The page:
5 Best Portable Grills for RVing or Traveling in 2022

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Best Portable Grills

What’s the best portable grill in 2022? We scoured the web for reviews and tested the best grills, from the Weber Q2200 to the Camco Olympian, to answer that one simple question.

So what’s the best one?

The answer depends on your grilling and BBQ needs. There is no “one size fits all” – not if you’re a true grill cook!

Do you prefer electric, gas, or charcoal grills?

Is the grill for your RV, boat, or camping?

Do you want cast iron, cast aluminum, or stainless steel burners?

Fortunately, we’ve answered all these questions for you. Here’s an index so you can jump right to what you’re looking for:

First, let’s talk about what to look for in your grill.

Table of Contents

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What Makes a Great Propane Gas Grill?

The Hearth, Patio and Barbecue Association has conducted a few polls and found some interesting statistics: Most gas grills retail for under $300and last an average of 3 years.Just something to keep in mind as you make your choice. Divide the cost of the grill by 1,095 (3 years) to find the cost per day, if you’re curious. For example…

True Cost of a Gas BBQ Grill

 

$199 grill ÷ 1,095 days = $0.18 per day!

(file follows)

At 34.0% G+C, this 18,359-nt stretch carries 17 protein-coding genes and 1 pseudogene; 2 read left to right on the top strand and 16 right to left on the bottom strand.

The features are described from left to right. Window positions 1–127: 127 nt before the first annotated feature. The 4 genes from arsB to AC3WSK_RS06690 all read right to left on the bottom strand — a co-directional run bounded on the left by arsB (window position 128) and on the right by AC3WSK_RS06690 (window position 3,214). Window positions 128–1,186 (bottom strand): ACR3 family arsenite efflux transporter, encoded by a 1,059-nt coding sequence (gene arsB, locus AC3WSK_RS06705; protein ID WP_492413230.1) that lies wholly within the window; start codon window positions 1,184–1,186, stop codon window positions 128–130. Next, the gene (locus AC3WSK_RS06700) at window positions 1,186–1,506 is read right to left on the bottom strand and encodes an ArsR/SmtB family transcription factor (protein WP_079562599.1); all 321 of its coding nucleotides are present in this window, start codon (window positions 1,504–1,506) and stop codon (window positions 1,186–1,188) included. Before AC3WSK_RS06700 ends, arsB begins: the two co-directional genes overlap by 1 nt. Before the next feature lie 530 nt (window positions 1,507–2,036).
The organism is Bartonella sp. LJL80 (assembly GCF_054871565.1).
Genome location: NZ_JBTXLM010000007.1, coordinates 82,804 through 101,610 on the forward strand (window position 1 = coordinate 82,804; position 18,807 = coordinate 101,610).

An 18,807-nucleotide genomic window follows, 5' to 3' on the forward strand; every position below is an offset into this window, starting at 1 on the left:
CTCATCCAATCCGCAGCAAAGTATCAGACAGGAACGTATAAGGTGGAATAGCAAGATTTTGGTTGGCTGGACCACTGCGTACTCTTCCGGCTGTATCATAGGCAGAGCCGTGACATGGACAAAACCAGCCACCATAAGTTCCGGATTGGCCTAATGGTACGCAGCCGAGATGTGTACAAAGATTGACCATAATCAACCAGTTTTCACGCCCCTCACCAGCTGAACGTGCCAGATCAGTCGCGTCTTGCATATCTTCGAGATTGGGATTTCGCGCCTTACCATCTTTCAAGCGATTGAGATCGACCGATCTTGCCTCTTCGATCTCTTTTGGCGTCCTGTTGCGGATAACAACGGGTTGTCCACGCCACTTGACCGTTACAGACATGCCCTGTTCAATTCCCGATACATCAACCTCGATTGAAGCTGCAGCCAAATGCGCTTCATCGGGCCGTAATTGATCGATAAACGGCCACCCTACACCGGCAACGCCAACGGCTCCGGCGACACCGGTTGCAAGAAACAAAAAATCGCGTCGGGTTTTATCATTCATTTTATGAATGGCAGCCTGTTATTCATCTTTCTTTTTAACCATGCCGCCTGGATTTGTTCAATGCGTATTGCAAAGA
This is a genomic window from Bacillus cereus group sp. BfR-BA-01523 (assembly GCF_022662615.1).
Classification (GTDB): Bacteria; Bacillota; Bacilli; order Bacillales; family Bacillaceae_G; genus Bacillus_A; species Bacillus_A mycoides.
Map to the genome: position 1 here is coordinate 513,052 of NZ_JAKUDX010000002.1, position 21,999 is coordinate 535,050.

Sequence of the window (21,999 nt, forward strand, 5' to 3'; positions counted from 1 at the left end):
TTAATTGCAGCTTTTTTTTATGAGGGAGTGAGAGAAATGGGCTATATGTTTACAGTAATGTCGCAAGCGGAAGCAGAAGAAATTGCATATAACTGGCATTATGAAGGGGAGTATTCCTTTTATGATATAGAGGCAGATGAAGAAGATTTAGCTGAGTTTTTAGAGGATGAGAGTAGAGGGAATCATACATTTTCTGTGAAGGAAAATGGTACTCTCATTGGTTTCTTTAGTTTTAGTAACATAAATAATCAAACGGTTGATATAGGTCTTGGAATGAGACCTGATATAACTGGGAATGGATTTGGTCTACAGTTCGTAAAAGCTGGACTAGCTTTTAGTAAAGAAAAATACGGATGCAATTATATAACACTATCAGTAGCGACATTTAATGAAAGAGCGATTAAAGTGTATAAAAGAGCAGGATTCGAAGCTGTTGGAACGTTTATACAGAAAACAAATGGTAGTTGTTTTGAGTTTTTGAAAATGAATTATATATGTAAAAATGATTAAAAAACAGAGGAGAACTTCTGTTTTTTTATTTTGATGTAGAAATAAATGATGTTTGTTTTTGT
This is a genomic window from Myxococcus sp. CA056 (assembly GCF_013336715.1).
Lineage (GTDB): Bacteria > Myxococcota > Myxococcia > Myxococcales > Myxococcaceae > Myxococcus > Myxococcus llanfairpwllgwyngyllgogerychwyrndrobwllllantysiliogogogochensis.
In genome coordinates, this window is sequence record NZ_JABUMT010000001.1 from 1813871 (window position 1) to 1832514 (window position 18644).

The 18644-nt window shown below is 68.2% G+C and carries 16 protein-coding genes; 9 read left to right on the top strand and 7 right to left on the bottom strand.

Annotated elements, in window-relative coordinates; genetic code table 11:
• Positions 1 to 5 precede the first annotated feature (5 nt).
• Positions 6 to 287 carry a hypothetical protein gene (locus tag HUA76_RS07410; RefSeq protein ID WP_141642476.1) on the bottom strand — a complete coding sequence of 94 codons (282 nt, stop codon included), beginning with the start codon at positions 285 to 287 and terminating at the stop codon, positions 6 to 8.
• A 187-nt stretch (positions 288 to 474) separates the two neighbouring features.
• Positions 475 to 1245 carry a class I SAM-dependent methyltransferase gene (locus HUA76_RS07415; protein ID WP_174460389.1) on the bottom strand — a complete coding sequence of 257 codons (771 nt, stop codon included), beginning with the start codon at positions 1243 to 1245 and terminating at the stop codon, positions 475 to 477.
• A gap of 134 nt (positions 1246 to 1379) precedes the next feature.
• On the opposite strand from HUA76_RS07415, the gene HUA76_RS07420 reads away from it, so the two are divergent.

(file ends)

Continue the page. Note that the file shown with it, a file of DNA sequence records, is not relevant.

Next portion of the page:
Now, before you blindly choose a new BBQ grill, there are a few things you’ll want to consider. Specifically, you should answer the following questions:

  • How often will you use the barbecue over the course of a year?
  • How many people will typically be served when you grill?
  • Do you need a unit that’s transportable for camping or tailgating?
  • Will it need to fit in the storage compartment of your RV?
  • How long do you expect your grill to last?
  • What price range are you looking in?

These questions will help you choose the best grill for you.Once you know when, where, and how often you’ll be grilling, it’s time to look at some of the specific features to help you make your choice.

Related Post — Everything You Need to Know About RV Water Pumps: A Buyer’s Guide

Portable Gas Grill FAQ

If you’re going to buy a new grill, you should know what the terms stand for and why they matter. (Or, if you don’t care and just want to know the best grill, click here to skip to the reviews.)

Note: I’ll follow each section with a “Key Takeaway” in a red box for easy skimming.​

How Many BTUs Do I Need?

British Thermal Units (BTUs) determine the output of gas to heat up your grill.

Theoretically, the higher the number of BTUs, the hotter the temperature can get. On a grill, the BTU rating describes the maximum heat output for the main grill area or per burner.

Note: BTU does not cover side burners, warming trays, rotisserie burners, etc.

Look closely at this rating – some manufactures will lump all the burner output ratings together to trick you into thinking it’s a bigger number.

But the BTU rating isn’t the only factor in determining how hot the burner will get. An inefficient unit made of thin materials that can’t hold the heat will lose a lot of those thermal units.

In other words, thin materials mean you’ll need a model with a higher BTU output to grill a steak in the same amount of time as a quality grill.